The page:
Osteoporosis is a major public health problem for adults over age 55 years costing billions of euros/dollars. Over the last 20 years anti-resorptive drugs were the treatment of choice for osteoporosis and most were derived from the bisphosphonate molecule. In the last 7 years remarkable advances in molecular biology and genetics have led to a detailed understanding of the bone remodeling cycle and as a result new therapeutic targets for treatment emerged. These new compounds have different modes of action depending on their role in the bone remodeling cycle. A major discovery was the important role of RANKL (receptor activator of nuclear factor kappa B ligand) secreted by osteoblasts and responsible for stimulating osteoclastic bone resorption. This led to development of a potent monoclonal antibody that blocks its action. This drug should be available soon as a new treatment for osteoporosis. Other molecular targets in resorption have been identified and several specific antagonists are potential treatments. However, a significant limiting factor for a new anti-resorptive drug is the cost of bringing it to the market because of the huge costs of a fracture trial. Although anti-resorptive agents have been the backbone of osteoporosis treatment they do not rebuild bone architecture and development of anabolic agents is needed. These are likely to evolve from an understanding of the LRP/Wnt signaling pathway. Already an antibody against sclerostin has shown promise in animal studies, and not to forget parathyroid hormone which was the first clinically useful anabolic treatment for osteoporosis.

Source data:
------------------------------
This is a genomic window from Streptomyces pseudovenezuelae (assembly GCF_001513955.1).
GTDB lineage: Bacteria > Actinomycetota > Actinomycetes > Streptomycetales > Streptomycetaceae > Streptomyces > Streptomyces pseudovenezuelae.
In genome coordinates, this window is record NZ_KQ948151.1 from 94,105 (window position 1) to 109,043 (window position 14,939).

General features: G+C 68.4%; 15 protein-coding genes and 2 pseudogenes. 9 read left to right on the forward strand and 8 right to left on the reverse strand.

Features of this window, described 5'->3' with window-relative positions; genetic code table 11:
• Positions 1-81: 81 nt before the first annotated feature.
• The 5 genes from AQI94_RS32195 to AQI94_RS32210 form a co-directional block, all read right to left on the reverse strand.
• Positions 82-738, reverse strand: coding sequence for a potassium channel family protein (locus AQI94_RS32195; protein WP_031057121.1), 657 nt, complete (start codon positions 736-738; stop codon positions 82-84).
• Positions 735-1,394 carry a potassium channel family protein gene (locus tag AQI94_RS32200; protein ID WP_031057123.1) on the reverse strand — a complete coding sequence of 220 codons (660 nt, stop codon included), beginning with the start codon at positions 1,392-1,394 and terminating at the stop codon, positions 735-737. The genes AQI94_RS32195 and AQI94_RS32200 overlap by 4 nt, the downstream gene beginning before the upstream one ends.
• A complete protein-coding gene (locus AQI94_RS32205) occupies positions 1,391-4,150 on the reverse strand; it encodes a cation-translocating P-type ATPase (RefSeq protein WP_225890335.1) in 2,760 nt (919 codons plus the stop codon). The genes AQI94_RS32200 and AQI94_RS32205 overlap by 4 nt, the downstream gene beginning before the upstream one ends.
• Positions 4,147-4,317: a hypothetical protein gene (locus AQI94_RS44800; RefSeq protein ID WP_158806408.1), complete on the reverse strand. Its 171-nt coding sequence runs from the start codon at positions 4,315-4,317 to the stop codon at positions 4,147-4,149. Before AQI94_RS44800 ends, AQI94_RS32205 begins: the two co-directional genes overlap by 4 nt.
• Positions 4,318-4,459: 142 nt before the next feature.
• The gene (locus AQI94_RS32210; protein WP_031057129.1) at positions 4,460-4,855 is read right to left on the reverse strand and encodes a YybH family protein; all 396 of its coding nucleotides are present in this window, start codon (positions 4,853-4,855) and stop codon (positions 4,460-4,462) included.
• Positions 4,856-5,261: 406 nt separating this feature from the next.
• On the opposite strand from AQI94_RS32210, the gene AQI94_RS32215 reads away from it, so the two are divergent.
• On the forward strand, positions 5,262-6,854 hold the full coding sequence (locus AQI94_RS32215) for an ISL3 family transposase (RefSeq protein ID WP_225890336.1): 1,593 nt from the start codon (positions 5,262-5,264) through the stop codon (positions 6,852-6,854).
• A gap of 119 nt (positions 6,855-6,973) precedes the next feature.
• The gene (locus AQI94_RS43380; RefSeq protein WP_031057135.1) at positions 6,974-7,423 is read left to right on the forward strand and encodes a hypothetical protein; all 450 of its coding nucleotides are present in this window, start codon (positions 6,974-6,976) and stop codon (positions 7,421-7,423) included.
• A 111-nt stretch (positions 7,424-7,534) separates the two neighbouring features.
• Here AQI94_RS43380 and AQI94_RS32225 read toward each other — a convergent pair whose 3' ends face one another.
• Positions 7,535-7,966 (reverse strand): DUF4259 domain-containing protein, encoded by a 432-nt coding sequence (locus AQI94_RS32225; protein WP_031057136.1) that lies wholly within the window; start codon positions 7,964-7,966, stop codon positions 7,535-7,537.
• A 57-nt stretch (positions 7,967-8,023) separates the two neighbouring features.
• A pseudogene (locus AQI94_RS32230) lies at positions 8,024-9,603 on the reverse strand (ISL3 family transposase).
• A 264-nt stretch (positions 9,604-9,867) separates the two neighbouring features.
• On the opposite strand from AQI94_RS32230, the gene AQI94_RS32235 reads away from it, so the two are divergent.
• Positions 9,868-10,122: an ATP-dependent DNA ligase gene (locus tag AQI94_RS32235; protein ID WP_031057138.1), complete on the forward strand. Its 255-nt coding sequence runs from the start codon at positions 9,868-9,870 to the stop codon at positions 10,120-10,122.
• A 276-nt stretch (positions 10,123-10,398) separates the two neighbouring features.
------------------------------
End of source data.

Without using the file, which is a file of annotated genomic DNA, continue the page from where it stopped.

All Science Journal Classification (ASJC) codes
- Biochemistry, Genetics and Molecular Biology(all)
- Obstetrics and Gynecology